[ Dr Samhita Barooah ]
The Covid-19 pandemic has opened up many truths around us. One such truth about our city is the growth of vendors and hawkers who visit our homes, bye-lanes or localities even during Covid times. Only voices sometimes one could hear during home quarantine and lockdown periods were that of vegetable, fish and chicken vendors.
Earlier, we used to hear ‘Dorupay wala’ vendors from Bihar and UP with all kinds of utility products at dirt-cheap prices and mekhela sador selling vendors during the flood season mostly from flood-affected districts of Dhemaji and Lakhimpur. But these days we hear about spice sale, food item sale, delivery staff from various companies like Swiggy, Zomato and all food joints with home delivery.
The vendors from Flipkart, Amazon and other e-commerce outlets also visit our locality occasionally. All these jobs are done by men. Whether it is the rice seller, milk seller, newspaper delivery man, cable TV operator, scrap collectors, gas, mixer, cooker repairer, waste collector- almost all of these jobs are male-dominated within the urban context.
Jobs as Ola drivers, Uber drivers, auto rickshaw and cycle rickshaw drivers, e-rickshaw drivers and street food stalls are also mostly set up by men.
Women and other non-binary vendors are not mobile or into the delivery business yet. Such predominantly male preference is also due to societal perceptions of stigma and discrimination against non-male genders.
All gardeners are male in urban spaces these days. Masons, head construction workers and support staff are also predominantly male. Only a few women construction workers are visible in the urban spaces. Such blatant gendered spaces in the cities have shrunk the skilled and unskilled opportunities for non-male workers.
With the pandemic lockdown, women are seen more as food and utility stuff beggars at homes. They stay on pavements, outskirts of religious places, parks, under the flyovers, railway platforms, bus station premises and other possible public places along with their families, elders, sick spouses and children and beg during the day to make a living.
Most of them used to earn daily wage or domestic work jobs before the pandemic hit. But with the growing hate, fear and precaution, people in urban homes stopped employing domestic workers at home for a short period, especially those who had to travel long distances from their homes.
Women have been bearing the loss of productive labour and increase in their reproductive labour during this period.
The recent child delivery of one such woman under a flyover in Guwahati created ripples across social media and news reporting circles.
Women’s work in the urban context also got affected due to closure of institutions, hostels, hotels, home-based guest houses, malls, showrooms and markets where women somehow managed to find some place as full time or part time workers before the pandemic hit. Women in these institutions worked as cleaners, waiters, support staff, receptionists, sanitation workers and temporary or ‘faltu’ labour most of the time.
Women with violent homes were trapped with their families where their lives were further degenerated. At least with workplaces, women could ensure economic and emotional survival and respite for sometime from their difficult homes but with the pandemic they were further pulled down.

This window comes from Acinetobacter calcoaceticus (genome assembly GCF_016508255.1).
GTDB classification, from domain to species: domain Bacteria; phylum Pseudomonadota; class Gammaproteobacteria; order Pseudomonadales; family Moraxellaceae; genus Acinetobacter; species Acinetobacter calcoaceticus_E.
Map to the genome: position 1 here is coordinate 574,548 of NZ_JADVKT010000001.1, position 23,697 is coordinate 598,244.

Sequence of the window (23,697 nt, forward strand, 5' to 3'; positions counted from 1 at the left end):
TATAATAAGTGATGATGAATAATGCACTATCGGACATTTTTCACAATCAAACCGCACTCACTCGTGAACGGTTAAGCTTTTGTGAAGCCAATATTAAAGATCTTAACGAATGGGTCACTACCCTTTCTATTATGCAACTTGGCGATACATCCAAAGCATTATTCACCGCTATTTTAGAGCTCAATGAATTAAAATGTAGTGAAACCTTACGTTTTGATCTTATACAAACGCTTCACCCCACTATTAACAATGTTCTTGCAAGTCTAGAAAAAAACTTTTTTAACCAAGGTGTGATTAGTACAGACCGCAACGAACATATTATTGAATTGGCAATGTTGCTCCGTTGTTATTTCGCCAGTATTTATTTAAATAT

In the urban context of care work, nurses, doctors, teachers, cleaners, sanitation staff and tailors comprise of women in considerable numbers. But the pandemic created another set of risks for such women as they had to be in the frontline of service whether online or offline. A lot of women faced discrimination and isolation from neighbours and housing society members due to fear of getting Corona during their line of duty.
Women in banking institutions in urban context also had to face similar problems during this period. Some women staying at homes along with their frontline spouses also bore the consequences of getting Covid during this period.
The most crucial battles were fought by single women living in isolated home spaces whose lives were confined and they had to depend only on state support services while suffering from Covid 19 symptoms.
Even urban mothers with young children and lactating mothers had to brave the isolation pangs from their respective children and care support system during this pandemic.
Most women -mothers, care workers at home and frontline workers outside homes simultaneously during the pandemic -shared how they had to manage multiple roles in their private, public and professional spaces. But all these remain invisible, unaccounted and non-monetised under the epitomised self of being a mother, daughter, sister, friend, partner, spouse and support staff.
Women’s work like cooking, cleaning, washing, making masks and gloves was an utmost priority during this period.
Men in urban spaces like Guwahati could manage to be part of mobile livelihoods, community mobilisations, cultural activities and formal construction work with adequate compensation and remuneration. While women and non-binary gender persons entered unrecognised home spaces without any incomes or begged door-to-door for all survival needs.
It is important to understand these nuanced implications on gender, development centred livelihoods which were severely affected by the Covid pandemic and existing misogyny in our society despite urbanised, educated and liberated selves.
During the fortnight campaign #orangetheworld, protecting, funding, responding and collecting diverse ways of respect, dignity and co-creating opportunities has become mandatory. (The contributor is Founder, QueerUp India)